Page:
Emily Gularte is a Guatemalan writer and director. She is a film student at Universidad Francisco Marroquín in Guatemala. She has been the director and screenwriter of many short films, educational films, as well as commercials and music videos. She was a head writer on a children's animated web series and was the director of the show's voice-actors. Additionally, she has produced several videos for the Oslo Freedom Forum run by the Human Rights Foundation.
Yusuf Kapadia A recent NYU Tisch graduate, Yusuf Kapadia is a skilled filmmaker forging a career in documentary. He is currently an Assistant Editor on Stanley Nelson’s Miles Davis: Birth of the Cool (w.t.), and in post-production on his own film, a portrait of a family supporting their child on the autism spectrum. An avid cyclist, Yusuf spent his college years racing with the NYU cycling team. He enjoys riding mountain or road whenever he can.
Kerry LeVielle is a Hudson Valley-based filmmaker. Her work explores the experience of women and the nuanced intimacy of their impassioned journeys to “come of age.” Kerry graduated from SUNY Purchase College in 2017. After graduating, she was a recipient of the Fall 2017 Valentine and Clark Emerging Artist Fellowship in the Creative Culture Fellowship Program at the Jacob Burns Film Center where she directed two short films, Niskyland and Playhouse.
Rachael Moton is a Philadelphia based writer and director. She attended Temple University where she graduated with a degree in Film and Media Arts. She is passionate about telling stories that center on women and people of color and wants to create work that promotes empathy. She currently works at a non-profit, The Creative Mind Group, as an administrative manager and program director.
Lance Oppenheim is a filmmaker whose work has been screened at over 65 film festivals, including the Tribeca Film Festival, and featured by The New York Times (as three Op-Docs), the Smithsonian, The Atlantic, Vimeo (as five Staff Picks), Short of the Week, and PBS national broadcast. He received two nominations at the 2017 Cannes Young Director’s Award and is the youngest contributor to the New York Times Op-Docs. Lance attends Harvard University and is currently in post-production on his first feature-length documentary.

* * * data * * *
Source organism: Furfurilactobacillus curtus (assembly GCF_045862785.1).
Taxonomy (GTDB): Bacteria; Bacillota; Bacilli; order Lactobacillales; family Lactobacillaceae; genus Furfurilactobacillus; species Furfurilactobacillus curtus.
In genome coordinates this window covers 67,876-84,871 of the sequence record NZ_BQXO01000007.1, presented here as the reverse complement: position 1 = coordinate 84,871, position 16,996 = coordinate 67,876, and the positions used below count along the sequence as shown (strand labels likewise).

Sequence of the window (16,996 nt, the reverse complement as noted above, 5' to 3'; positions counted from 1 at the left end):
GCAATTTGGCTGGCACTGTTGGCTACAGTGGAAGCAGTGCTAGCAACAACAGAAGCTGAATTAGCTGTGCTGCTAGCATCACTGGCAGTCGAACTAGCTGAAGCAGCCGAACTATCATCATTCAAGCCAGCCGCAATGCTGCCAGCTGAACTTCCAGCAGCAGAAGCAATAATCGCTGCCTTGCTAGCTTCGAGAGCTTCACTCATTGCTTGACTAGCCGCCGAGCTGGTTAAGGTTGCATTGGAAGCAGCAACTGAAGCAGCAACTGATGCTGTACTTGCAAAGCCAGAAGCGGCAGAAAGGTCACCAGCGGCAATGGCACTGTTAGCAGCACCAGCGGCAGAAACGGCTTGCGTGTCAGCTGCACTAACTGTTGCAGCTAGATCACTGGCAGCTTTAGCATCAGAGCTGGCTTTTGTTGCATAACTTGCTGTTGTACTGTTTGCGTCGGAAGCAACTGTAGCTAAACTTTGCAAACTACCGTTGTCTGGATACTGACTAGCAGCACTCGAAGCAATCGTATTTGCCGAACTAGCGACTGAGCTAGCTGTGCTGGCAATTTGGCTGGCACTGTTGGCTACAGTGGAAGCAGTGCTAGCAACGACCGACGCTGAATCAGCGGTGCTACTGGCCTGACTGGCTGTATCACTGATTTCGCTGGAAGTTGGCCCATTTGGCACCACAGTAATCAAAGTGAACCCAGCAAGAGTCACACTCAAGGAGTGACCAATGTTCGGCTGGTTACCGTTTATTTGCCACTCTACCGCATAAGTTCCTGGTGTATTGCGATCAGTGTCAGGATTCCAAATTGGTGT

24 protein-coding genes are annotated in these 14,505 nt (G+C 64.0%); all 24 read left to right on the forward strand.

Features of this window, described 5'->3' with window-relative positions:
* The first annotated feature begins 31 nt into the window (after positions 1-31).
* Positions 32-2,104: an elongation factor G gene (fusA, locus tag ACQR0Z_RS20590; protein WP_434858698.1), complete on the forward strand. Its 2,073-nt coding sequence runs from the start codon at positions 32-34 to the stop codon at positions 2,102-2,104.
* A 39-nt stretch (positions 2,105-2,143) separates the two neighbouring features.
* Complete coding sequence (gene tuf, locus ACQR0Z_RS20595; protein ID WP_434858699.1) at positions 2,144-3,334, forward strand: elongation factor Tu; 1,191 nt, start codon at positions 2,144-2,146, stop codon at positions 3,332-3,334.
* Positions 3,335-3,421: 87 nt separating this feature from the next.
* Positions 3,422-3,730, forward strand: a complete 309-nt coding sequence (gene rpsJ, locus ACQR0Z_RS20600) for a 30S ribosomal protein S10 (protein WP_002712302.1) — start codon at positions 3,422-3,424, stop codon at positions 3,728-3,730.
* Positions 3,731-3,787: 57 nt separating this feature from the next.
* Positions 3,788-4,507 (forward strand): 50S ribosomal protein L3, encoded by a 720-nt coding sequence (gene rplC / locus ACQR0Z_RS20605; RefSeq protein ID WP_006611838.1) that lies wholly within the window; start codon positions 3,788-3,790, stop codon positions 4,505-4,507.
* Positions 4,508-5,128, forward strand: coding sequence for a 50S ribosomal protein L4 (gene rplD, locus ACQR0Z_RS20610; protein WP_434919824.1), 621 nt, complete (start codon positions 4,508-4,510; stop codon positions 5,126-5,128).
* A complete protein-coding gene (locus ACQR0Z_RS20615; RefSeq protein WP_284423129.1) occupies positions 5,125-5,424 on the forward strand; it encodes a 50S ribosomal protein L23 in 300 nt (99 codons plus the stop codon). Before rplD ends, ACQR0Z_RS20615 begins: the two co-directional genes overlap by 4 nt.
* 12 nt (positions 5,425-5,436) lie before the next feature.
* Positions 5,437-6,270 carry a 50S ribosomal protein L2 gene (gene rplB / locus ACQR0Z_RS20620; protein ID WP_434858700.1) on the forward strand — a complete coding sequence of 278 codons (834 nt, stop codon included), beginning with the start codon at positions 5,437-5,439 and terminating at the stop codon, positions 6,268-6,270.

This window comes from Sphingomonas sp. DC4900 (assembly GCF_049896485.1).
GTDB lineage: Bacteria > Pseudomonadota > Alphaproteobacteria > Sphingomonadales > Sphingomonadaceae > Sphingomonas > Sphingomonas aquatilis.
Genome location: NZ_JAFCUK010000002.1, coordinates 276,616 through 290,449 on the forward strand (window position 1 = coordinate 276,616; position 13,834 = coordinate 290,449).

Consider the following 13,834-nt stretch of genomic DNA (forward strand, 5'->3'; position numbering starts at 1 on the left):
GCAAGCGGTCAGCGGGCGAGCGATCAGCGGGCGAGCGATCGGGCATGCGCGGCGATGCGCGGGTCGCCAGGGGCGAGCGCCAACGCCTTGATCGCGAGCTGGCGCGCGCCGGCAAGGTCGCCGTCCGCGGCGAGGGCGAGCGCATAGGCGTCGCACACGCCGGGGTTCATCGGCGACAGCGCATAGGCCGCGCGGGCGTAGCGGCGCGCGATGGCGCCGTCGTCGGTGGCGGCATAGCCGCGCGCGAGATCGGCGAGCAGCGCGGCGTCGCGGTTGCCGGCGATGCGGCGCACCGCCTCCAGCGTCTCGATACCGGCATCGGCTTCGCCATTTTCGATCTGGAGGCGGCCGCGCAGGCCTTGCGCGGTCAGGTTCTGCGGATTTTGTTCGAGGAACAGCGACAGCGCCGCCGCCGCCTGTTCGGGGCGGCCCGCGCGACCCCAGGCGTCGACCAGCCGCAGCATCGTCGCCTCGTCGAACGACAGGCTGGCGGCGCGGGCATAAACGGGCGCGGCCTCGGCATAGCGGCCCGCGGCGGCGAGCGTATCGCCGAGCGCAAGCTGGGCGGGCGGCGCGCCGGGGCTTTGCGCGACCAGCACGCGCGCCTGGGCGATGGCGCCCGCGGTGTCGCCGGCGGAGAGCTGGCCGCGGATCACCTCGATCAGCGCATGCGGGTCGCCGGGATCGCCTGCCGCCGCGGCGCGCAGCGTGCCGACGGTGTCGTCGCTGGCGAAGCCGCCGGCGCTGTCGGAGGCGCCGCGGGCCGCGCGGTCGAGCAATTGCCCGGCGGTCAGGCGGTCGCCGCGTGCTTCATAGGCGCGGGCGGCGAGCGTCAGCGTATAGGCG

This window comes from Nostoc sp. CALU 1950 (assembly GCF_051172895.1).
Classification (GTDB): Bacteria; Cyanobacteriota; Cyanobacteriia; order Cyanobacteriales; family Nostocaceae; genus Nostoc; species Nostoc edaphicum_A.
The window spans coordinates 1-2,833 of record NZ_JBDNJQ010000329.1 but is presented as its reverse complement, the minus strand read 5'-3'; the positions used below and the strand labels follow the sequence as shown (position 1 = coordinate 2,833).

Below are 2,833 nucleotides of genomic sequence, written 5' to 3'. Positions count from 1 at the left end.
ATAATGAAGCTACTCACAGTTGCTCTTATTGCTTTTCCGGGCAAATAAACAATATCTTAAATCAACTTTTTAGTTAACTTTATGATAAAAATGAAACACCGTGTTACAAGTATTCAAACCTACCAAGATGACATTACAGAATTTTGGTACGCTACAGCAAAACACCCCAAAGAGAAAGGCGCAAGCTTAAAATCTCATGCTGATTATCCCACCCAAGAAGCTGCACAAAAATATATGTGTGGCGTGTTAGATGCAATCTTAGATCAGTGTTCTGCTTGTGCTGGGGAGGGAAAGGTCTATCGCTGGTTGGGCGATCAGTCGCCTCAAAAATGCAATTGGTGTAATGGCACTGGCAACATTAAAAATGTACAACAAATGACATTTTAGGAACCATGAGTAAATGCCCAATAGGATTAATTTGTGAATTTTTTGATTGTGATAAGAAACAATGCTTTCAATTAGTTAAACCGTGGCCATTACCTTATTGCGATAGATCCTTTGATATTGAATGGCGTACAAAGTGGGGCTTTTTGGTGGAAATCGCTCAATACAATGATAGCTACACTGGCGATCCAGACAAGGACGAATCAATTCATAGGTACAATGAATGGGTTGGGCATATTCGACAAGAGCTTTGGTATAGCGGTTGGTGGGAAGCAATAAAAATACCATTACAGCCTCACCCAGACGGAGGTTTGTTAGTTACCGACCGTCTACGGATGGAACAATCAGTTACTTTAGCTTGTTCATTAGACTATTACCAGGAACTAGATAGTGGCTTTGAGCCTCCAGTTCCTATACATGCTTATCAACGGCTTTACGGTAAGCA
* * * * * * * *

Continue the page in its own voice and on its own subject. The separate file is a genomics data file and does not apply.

Frida Perez is a Dominican-American filmmaker based in Los Angeles. She's a recent graduate of Brown University with an Honors Degree in Modern Culture and Media (Production Track) and Political Science. Frida currently works as an assistant at Point Grey Pictures. She previously worked at UTA and has held internships at Comedy Central, Women Make Movies, William Morris Endeavor, Pretty Matches Productions, in addition to working as an AC, AD, and PA on several independent shorts.
Eli Salameh is a film director born in Lebanon. He graduated with Honors from the Lebanese University Faculty of Fine Arts and Architecture II in 2018 with a Master’s degree in Film Directing. He is now a Masters student in cinematography. His short academic films are Fly My Love, Aryan, and The Boy Who Wore the Sun. Exit Beirut is his recent short film submitted to the Sundance Ignite Film Challenge.
Cai Thomas is a Liberty City native whose curiosity was born and nurtured in the Moonlight neighborhood. She’s a Chicago based filmmaker interested in stories at the intersection of identity, self-determination, and location. She is a NextDoc 2018 Fellow and was a Berlin Capital Fulbright awardee in 2017. She spent two seasons as a production associate on CBS Sunday Morning. A graduate of Boston College, she was a Jackie Robinson Foundation Scholar.
Aziz Zoromba is a Canadian filmmaker of Egyptian descent. He is currently finishing his BFA at the Mel Hoppenheim Film School. His first short film, Leila (2017), which he wrote and directed, was selected and presented at the Toronto International Film Festival as part of Canada's Top 10. His most recent short film, Amal (2018), premiered at the Festival du nouveau cinéma in October.